The attackers ran off when they realized members of the media were documenting the attack.

Image by Anatolii Stepanov / Reuters

11. People who lost family members during the uprising in Egypt react to Hosni Mubarak’s prison sentence

People who lost family members during the uprising in Egypt react to Hosni Mubarak's prison sentence

Relatives of people who died during Egypt’s revolution react after a court sentenced President Hosni Mubarak to life in prison in June.

Image by Suhaib Salem / Reuters

12. Kicking riot police in Greece

Kicking riot police in Greece

A man in Greece kicks riot police back.

Image by ARIS MESSINIS / Getty Images

13. Family being forced to go back to Myanmar

Family being forced to go back to Myanmar

Mohammad Rafique, a Rohingya Muslim from Myanmar, begs a Bangladeshi coast guard official not to send his family back to Myanmar.

Image by Saurabh Das / AP

14. Nik Wallenda tightroping over Niagara Falls

Nik Wallenda tightroping over Niagara Falls

Nik Wallenda tightroped over Niagara Falls on a 2-inch-wide wire. He’s the first person to ever cross directly over the falls from the U.S. into Canada.

Image by Frank Gunn / AP

15. The father saving his daughter’s life in Syria

The father saving his daughter's life in Syria

A Syrian man carries his wounded daughter outside a hospital in the northern city of Aleppo in September. Syrian troops shelled several districts in Aleppo and clashed with rebels.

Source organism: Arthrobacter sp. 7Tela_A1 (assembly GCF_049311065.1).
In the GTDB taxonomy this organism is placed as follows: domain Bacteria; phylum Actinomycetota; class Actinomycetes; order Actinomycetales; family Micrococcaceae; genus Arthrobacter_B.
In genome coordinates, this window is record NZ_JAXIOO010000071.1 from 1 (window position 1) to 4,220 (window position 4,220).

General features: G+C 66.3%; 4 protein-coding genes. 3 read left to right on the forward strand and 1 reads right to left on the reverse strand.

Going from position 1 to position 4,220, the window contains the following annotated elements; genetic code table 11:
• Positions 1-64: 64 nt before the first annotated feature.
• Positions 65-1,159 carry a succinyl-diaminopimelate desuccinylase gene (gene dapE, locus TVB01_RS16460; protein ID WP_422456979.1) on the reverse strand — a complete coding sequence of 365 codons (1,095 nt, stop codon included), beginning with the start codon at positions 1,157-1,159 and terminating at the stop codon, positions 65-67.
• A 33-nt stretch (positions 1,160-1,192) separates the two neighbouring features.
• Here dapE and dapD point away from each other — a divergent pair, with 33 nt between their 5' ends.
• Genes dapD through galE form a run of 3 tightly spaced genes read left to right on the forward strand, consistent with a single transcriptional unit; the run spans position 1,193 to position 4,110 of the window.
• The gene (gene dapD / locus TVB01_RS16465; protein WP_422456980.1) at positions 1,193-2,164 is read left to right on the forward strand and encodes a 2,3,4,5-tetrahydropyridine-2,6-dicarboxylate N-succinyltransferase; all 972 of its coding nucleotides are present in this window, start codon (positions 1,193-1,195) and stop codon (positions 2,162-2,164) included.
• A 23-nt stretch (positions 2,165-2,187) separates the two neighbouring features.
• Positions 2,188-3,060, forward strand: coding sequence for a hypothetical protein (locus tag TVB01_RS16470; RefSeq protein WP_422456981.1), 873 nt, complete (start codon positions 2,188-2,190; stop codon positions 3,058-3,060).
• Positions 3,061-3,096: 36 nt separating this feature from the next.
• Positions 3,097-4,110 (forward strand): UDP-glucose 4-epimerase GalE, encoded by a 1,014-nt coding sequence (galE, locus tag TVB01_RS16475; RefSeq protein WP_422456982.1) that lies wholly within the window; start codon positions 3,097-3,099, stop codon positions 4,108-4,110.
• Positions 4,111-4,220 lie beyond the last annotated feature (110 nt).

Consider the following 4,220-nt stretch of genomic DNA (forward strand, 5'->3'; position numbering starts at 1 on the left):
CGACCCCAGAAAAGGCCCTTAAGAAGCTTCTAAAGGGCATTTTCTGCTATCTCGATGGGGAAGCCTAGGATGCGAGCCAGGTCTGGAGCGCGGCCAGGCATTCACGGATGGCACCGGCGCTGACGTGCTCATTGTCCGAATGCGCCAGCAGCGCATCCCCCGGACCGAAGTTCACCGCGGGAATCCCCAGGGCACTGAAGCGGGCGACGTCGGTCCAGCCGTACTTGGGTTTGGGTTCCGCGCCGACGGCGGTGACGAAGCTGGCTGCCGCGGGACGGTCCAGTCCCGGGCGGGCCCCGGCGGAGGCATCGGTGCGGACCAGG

Image by MARCO LONGARI / Getty Images

16. Manhattan without lights

Manhattan without lights

Before and after shots of Manhattan after Hurricane Sandy. Nearly 200,000 people lost power in downtown Manhattan for about a week.

Image by Edwardo Munoz / Reuters

17. A little Palestinian girl vs. an Israeli soldier

A little Palestinian girl vs. an Israeli soldier

A Palestinian girl tries to punch an Israeli soldier during a protest against the expansion of the nearby Jewish settlement of Halamish.

Image by Majdi Mohammed / AP

18. The Space Shuttle Enterprise flying above New York City

The Space Shuttle Enterprise flying above New York City
Image by Handout / Getty Images

19. The wedding held during a monsoon in Manila

The wedding held during a monsoon in Manila

Ramoncito Campo kisses his wife Hernelie Ruazol Campo on a flooded street during a southwest monsoon that battered Manila, Philippines, in August.

The newlywed couple pushed through with their scheduled wedding despite severe flooding that inundated wide areas of the capital and nine nearby provinces.

Image by Ramoncito Campo / Reuters

Shadows and Booms; (Jan. 26, 2010)

            Jotted down words; erased many.

            Kept words reminding me

            Of shadows, reflections, music,

            And images glowing in the lights

            In humility, simplicity, and candor

            I receive the “Torma”

            This loaf of bread left in Tibet